The article “Biltmore building set to take on tenants” was published in The Globe and Mail on February 12, 2014 (Woo S3), which raised several relevant sociological topics, including social inequality, social class, social stratification, poverty and homelessness. Social inequality is expressed in modern society through structured system of stratification, “the ranking of entire groups of people that perpetuates unequal rewards and live chances in a society” (Newman 328), which in industrialized societies is seen in social class, “a group of people who share a similar economic position in society based on their wealth and income” (330). There are two types of social inequality: inequality of conditions, and inequality of opportunities. Housing falls under the category of inequality of conditions, which also includes income, wealth, and material goods. Woo summarizes the debate around a new low-barrier housing project in the Mount Pleasant neighbourhood, which was created as transition program (between a shelter and permanent housing) in the former Biltmore Hotel building. Using this article, we shall examine these concepts from a sociological perspective and with a focus on North American society, specifically exploring the issue of homelessness, why it occurs and what can be done to eradicate it.
In order to examine social inequality, we must look at why stratification exists. There are two prominent viewpoints in sociology: the structural-functionalist perspective and the conflict perspective. The structural-functionalists believe that because social inequality is inevitable found in all societies in some form, that it must be somehow necessary for the structure to function. However, to counter this point, we must question the assumptions that needs are being met: who’s needs, and for whose benefit? The structural-functionalist approach is reflected in classical theorist Karl Marx’s viewpoint that “capitalistic societies tend to create conditions favorable to class polarization” (Delany 227). It should be noted that Marx had more opinions about the concept of ‘class consciousness’ that cannot be fully explored in this short paper. The other viewpoint of social inequality is the conflict perspective, where theorists believe that social inequality is neither a necessity nor a source of social order, but a reflection of unequal distribution of power and resources in society, which creates conflict. Stratification allows those in a dominant position to exploit their position.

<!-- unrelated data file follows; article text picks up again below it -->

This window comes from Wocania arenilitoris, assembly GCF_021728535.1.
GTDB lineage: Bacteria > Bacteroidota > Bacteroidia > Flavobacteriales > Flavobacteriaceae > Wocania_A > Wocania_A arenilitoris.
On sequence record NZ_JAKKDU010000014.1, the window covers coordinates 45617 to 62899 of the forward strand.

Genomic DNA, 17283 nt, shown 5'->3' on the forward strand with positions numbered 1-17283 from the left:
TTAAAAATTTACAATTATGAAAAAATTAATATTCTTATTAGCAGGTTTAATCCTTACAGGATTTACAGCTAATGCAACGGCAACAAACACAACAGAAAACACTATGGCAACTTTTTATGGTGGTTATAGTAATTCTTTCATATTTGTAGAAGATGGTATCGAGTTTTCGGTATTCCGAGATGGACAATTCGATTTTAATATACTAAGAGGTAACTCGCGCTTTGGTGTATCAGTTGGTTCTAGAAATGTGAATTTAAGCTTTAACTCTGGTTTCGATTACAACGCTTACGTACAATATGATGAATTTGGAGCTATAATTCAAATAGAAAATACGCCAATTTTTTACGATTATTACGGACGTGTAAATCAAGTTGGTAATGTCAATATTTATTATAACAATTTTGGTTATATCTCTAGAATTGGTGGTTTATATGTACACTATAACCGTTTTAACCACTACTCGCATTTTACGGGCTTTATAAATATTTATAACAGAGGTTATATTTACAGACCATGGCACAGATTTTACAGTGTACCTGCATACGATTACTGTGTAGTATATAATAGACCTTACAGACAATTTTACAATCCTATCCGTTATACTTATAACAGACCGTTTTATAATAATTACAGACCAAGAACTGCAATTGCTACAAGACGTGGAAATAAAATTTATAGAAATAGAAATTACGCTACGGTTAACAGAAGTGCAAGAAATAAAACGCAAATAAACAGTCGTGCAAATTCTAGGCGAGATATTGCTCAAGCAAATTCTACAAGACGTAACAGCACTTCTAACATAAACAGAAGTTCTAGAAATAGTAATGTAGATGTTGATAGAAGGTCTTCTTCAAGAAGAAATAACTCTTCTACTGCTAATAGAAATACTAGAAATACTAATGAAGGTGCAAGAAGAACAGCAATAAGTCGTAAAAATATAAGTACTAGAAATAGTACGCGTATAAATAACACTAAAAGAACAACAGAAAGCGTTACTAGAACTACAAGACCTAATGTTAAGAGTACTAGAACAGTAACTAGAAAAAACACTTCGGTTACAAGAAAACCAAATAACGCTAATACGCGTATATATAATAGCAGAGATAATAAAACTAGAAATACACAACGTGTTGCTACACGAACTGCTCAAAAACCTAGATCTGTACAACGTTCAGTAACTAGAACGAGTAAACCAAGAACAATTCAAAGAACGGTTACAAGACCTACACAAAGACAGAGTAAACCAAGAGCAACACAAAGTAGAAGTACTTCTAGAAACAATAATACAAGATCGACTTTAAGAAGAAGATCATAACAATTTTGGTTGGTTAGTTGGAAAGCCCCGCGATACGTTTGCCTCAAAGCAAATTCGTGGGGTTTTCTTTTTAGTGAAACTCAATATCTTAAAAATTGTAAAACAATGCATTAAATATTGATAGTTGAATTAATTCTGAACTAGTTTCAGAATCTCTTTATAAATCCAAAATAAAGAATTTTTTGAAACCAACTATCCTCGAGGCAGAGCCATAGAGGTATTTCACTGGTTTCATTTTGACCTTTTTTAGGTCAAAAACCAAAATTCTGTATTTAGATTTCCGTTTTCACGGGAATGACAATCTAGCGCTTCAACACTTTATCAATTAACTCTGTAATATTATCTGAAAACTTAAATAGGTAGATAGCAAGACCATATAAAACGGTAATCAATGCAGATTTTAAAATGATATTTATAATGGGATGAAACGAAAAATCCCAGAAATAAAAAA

People who are considered homeless are part of the lower class or underclass, and are below the poverty line, which in the United States is defined by how much of the household income is spent on food. However, because these definitions are flexible (essentially arbitrary), it can be difficult for researchers to gather an accurate portrayal of poor populations. Also, if the problem is not visible to the general population, many will not consider it a social problem. The poverty line, being defined by income spent on food, does not take into consideration the fact that housing affordability is a major driver of inequality. In a Tyee series on housing, Andrew MacLeod stated that, “In Vancouver, nearly half of households pay more than the 30 per cent of their income for housing” (30 Jan 2014) and that doesn’t include homeowners who pay for mortgage, utilities, and property tax. In addition to housing affordability, there are other factors that pose as barriers to homeless people. Due to changes in the economy in postmodernism, there is a lack of unskilled or semiskilled jobs available, thereby making employment a significant hurdle for many poor and homeless people (Hurst, 234). As well, since the 1980s, there has been a deinstitutionalization of mental illnesses, as well as declining public assistance for at-risk populations. There is also a large amount of feminization and racialization of poverty, with a higher percentage of those living in poverty to be female, often single mothers, and/or non-White (Henslin, 204). With a lack of public services and support for things like childcare or medical disabilities, many of these further affect systemic homelessness from a macro level, making it difficult or barring poor and homeless populations from raising their social class.